Echinopsolus excretiospinosus Massin, 2010

Bohn, Jens Michael, 2014, The Antarctic holothurian genus Echinopsolus Gutt, 1990 (Dendrochirotida, Cucumariidae): brood pouches, spermatozoa, spermatozeugmata and taxonomic implications, Zootaxa 3841 (4), pp. 573-591: 585-587

publication ID

publication LSID


persistent identifier

treatment provided by


scientific name

Echinopsolus excretiospinosus Massin, 2010


? Echinopsolus excretiospinosus Massin, 2010  

Echinopsolus excretiospinosus Massin, 2010: 271   , figs 8A–D, 9A–B, pl. 1 (figs H–J).

Remarks. Judging from the morphological details given by Massin (2010), for instance position and arrangement of tube feet and morphology and arrangement of calcareous plates, a placement of this species within Echinopsolus   in the current sense seems probable. But there are also some differences: E. excretiospinosus   has 10 tentacles, all of about the same size ( Massin 2010), while in all other species of the genus, the two ventral tentacles are considerably smaller than the remaining. Furthermore, there are no hints for the presence of brood pouches, a genital papilla or any kind of modified spermatozoa in this species (see Massin 2010).

Albeit the striking similarities shared by these species, there are also considerable differences separating them. This applies first of all to the arrangement and shape of the tube feet (for details see Figs 6a–g View FIGURE 6 and Tab. 4 View TABLE 4 ). Dorsal tube feet are either restricted to radial rows, or are irregularly scattered or are lacking almost entirely. Also the shape of the dorsal tube feet is variable, in some species they are cylindrical and have a well developed terminal sucking disc, while in others they are conical and lack a terminal disc. The ventral tube feet usually are restricted to distinct radial rows. A distinct tendency to form a ventral sole is noticeable, which may be delimited from the remaining body either by the arrangement of the tube feet or by a distinct bulge. A concomitant phenomenon is the reduction of the number of the mid-ventral tube feet to only a few at the anterior and posterior end of the ventral sole.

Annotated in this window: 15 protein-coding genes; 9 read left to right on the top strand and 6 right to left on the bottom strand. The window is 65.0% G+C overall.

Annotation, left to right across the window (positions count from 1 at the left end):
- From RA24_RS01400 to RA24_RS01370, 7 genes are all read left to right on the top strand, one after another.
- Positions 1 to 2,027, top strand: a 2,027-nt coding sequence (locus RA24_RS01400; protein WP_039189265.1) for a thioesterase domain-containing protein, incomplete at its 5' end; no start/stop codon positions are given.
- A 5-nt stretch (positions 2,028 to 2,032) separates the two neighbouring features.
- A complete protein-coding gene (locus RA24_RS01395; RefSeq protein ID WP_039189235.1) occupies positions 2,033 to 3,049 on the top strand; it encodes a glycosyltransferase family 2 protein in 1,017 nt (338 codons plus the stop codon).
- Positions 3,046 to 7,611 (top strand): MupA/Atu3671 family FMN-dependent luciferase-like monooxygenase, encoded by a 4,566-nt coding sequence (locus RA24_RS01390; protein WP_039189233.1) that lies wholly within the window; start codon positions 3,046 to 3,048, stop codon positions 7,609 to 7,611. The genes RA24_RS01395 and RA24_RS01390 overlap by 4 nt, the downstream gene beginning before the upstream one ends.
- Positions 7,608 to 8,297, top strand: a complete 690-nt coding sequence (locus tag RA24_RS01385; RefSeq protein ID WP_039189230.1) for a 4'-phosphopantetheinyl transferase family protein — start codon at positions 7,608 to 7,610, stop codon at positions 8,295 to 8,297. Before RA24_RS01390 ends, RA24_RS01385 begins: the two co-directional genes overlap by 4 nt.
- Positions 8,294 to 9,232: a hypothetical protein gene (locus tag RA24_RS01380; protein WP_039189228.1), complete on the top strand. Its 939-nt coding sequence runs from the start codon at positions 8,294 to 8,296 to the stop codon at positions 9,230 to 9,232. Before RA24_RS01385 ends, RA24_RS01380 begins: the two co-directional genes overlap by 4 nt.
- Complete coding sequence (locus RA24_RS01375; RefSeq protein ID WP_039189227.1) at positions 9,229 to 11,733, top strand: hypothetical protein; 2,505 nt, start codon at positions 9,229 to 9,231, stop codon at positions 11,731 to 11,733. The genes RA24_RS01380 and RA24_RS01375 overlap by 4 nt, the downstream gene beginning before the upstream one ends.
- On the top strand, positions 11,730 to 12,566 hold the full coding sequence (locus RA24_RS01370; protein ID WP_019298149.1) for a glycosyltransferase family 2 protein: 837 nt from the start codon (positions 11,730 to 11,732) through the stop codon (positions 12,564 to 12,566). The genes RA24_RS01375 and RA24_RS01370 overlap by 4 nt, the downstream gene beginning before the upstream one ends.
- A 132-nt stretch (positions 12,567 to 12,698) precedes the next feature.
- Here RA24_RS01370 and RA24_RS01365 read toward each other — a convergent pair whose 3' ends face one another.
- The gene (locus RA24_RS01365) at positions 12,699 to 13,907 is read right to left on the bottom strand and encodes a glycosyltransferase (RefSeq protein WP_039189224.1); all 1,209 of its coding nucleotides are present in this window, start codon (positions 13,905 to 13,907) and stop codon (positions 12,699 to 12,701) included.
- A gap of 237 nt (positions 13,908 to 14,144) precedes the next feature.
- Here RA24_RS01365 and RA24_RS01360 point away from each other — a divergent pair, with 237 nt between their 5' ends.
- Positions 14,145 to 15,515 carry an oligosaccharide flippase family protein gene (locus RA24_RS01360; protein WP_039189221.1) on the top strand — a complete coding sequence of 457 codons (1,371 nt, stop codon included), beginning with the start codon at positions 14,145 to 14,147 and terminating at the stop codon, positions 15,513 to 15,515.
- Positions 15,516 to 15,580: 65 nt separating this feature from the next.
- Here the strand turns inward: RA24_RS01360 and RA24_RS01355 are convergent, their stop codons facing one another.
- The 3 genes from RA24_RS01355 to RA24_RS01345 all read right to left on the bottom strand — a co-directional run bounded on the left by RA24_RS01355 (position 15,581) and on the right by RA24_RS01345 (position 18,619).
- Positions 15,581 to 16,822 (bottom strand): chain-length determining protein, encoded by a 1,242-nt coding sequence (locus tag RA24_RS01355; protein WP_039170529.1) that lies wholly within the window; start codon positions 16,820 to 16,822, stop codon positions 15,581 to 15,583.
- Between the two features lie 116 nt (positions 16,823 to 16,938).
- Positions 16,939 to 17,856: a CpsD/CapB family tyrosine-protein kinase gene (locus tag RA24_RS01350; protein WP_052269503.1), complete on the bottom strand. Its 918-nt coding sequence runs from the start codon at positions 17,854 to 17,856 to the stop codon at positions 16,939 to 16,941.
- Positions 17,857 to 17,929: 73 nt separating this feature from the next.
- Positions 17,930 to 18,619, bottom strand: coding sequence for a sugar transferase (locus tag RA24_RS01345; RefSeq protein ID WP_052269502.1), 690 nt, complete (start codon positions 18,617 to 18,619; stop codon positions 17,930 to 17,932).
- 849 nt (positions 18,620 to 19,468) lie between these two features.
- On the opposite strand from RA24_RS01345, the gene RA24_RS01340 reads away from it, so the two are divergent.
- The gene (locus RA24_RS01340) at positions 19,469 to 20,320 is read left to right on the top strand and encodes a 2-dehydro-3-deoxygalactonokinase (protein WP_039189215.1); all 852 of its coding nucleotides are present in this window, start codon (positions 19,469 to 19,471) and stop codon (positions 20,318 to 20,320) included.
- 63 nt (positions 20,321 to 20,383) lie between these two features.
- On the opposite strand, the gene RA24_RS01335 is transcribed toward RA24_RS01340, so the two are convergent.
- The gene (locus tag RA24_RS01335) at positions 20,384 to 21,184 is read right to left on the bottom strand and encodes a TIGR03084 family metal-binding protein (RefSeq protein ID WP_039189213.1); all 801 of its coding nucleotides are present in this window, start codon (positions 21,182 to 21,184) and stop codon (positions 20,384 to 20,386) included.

A great diversity exists also in the shape, size and arrangement of the calcareous deposits of the body wall of the species involved (see Tab. 5), although all of these deposits can be derived from simple multi-perforate plates. These perforated plates are very variable in size, are of an irregular, elongated or rounded outline and have a smooth, spiny or knobbed surface. In some species, these plates are strengthened, either by secondary thickening of the plate ( E. splendidus   ), or by adding a three-dimensional calcareous network resulting in multi-layered plates ( E. acanthocola   , E. charcoti   , E. koehleri   , E. parvipes   ). Two types of plates in two layers, an outer layer of small flat to deep basket-like plates and a deeper layer of very large plates, is found in two species only ( E. charcoti   , E. koehleri   ), all others have plates of one type present in the body wall, although there may be considerable differences between plates from different parts of the body. Also the arrangement of the calcareous deposits in the body wall is variable and ranges from very scattered to a test composed of multiple layers of plates. In four species, the arrangement of the plates is size-dependent, an increasing body size is accompanied by a decrease in number or size of plates, or both.














Echinopsolus excretiospinosus Massin, 2010

Bohn, Jens Michael 2014

Echinopsolus excretiospinosus

Massin, C. 2010: 271